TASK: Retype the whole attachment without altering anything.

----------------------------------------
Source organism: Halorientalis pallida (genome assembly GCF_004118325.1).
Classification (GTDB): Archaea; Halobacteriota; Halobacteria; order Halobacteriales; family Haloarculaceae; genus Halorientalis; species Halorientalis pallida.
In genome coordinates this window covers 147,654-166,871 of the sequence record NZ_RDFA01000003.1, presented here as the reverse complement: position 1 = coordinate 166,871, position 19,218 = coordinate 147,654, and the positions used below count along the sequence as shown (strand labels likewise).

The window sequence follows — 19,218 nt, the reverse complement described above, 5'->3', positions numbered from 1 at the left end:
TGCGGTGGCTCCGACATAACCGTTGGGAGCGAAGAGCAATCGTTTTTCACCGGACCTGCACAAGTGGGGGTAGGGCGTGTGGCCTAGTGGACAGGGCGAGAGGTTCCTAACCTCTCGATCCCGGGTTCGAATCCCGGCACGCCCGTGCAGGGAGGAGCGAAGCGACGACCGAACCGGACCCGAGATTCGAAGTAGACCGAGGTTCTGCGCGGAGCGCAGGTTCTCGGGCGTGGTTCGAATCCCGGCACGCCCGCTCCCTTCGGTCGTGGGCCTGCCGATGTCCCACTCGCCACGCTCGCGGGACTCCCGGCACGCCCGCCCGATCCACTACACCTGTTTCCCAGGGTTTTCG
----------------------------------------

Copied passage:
Source organism: Halorientalis pallida (genome assembly GCF_004118325.1).
Classification (GTDB): Archaea; Halobacteriota; Halobacteria; order Halobacteriales; family Haloarculaceae; genus Halorientalis; species Halorientalis pallida.
In genome coordinates this window covers 147,654-166,871 of the sequence record NZ_RDFA01000003.1, presented here as the reverse complement: position 1 = coordinate 166,871, position 19,218 = coordinate 147,654, and the positions used below count along the sequence as shown (strand labels likewise).

The window sequence follows — 19,218 nt, the reverse complement described above, 5'->3', positions numbered from 1 at the left end:
TGCGGTGGCTCCGACATAACCGTTGGGAGCGAAGAGCAATCGTTTTTCACCGGACCTGCACAAGTGGGGGTAGGGCGTGTGGCCTAGTGGACAGGGCGAGAGGTTCCTAACCTCTCGATCCCGGGTTCGAATCCCGGCACGCCCGTGCAGGGAGGAGCGAAGCGACGACCGAACCGGACCCGAGATTCGAAGTAGACCGAGGTTCTGCGCGGAGCGCAGGTTCTCGGGCGTGGTTCGAATCCCGGCACGCCCGCTCCCTTCGGTCGTGGGCCTGCCGATGTCCCACTCGCCACGCTCGCGGGACTCCCGGCACGCCCGCCCGATCCACTACACCTGTTTCCCAGGGTTTTCG